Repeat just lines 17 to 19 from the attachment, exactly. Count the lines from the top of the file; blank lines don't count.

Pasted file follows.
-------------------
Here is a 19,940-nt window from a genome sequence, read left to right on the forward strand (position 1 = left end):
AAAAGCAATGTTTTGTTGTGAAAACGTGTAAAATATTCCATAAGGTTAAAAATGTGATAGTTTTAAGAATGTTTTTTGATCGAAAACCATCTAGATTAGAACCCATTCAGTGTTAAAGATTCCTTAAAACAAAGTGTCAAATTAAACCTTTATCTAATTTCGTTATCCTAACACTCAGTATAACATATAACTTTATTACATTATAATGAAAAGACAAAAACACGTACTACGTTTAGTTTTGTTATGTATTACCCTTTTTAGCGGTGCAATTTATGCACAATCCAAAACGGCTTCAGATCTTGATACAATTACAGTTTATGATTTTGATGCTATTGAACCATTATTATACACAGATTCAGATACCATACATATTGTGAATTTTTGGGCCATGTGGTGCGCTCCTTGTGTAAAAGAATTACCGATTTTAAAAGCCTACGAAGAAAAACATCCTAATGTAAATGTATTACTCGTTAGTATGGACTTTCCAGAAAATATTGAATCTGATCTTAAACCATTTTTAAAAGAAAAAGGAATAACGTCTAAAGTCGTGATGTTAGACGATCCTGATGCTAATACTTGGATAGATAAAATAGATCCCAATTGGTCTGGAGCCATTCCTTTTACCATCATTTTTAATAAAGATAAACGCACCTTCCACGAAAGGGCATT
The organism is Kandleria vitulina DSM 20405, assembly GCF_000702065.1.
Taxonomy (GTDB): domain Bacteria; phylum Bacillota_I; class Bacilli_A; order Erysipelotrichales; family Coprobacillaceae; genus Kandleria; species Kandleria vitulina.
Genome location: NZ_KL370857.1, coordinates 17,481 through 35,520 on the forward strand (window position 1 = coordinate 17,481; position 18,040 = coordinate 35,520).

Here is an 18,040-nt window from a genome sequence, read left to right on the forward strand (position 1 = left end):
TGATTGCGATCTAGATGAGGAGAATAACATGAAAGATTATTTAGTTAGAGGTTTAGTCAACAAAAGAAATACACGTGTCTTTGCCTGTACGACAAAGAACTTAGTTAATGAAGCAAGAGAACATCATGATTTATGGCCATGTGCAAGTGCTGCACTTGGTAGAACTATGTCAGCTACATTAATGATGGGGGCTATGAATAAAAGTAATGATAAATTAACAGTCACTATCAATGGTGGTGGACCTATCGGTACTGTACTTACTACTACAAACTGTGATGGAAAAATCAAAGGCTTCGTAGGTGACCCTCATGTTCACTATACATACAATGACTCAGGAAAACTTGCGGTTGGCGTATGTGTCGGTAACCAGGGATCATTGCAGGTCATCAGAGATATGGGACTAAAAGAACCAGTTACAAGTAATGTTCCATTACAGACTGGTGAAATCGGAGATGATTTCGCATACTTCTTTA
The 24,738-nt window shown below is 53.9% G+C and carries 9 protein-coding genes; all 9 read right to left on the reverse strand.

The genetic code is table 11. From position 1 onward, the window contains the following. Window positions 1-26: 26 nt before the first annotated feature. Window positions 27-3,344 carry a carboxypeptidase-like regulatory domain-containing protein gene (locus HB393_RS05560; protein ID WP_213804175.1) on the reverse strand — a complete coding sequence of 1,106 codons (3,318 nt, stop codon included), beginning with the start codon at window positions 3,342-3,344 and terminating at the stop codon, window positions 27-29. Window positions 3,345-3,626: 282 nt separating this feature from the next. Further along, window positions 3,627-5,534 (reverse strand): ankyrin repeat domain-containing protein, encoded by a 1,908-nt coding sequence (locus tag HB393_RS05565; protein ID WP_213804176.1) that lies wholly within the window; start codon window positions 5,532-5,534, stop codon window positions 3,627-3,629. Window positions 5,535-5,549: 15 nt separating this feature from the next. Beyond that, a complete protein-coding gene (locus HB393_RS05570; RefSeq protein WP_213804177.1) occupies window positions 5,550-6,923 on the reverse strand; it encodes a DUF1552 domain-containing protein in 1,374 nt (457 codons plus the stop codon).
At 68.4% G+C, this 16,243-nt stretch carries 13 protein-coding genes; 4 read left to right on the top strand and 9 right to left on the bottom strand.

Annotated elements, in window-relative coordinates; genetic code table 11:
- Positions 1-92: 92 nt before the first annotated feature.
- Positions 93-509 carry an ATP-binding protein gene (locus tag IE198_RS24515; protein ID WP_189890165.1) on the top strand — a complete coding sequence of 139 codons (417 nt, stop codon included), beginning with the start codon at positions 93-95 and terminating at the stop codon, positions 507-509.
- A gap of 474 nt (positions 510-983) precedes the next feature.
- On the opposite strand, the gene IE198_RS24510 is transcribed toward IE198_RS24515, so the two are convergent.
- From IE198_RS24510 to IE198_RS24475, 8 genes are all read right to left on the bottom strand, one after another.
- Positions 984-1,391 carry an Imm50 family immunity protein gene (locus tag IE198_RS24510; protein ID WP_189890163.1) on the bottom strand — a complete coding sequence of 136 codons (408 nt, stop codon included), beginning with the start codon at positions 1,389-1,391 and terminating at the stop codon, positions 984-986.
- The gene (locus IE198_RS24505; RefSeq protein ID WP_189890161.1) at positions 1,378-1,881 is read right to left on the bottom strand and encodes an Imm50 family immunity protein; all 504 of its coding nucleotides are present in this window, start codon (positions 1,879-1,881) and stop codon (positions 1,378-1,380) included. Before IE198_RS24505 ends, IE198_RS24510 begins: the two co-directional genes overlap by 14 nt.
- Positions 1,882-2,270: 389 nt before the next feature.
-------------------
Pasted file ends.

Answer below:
- Positions 984-1,391 carry an Imm50 family immunity protein gene (locus tag IE198_RS24510; protein ID WP_189890163.1) on the bottom strand — a complete coding sequence of 136 codons (408 nt, stop codon included), beginning with the start codon at positions 1,389-1,391 and terminating at the stop codon, positions 984-986.
- The gene (locus IE198_RS24505; RefSeq protein ID WP_189890161.1) at positions 1,378-1,881 is read right to left on the bottom strand and encodes an Imm50 family immunity protein; all 504 of its coding nucleotides are present in this window, start codon (positions 1,879-1,881) and stop codon (positions 1,378-1,380) included. Before IE198_RS24505 ends, IE198_RS24510 begins: the two co-directional genes overlap by 14 nt.
- Positions 1,882-2,270: 389 nt before the next feature.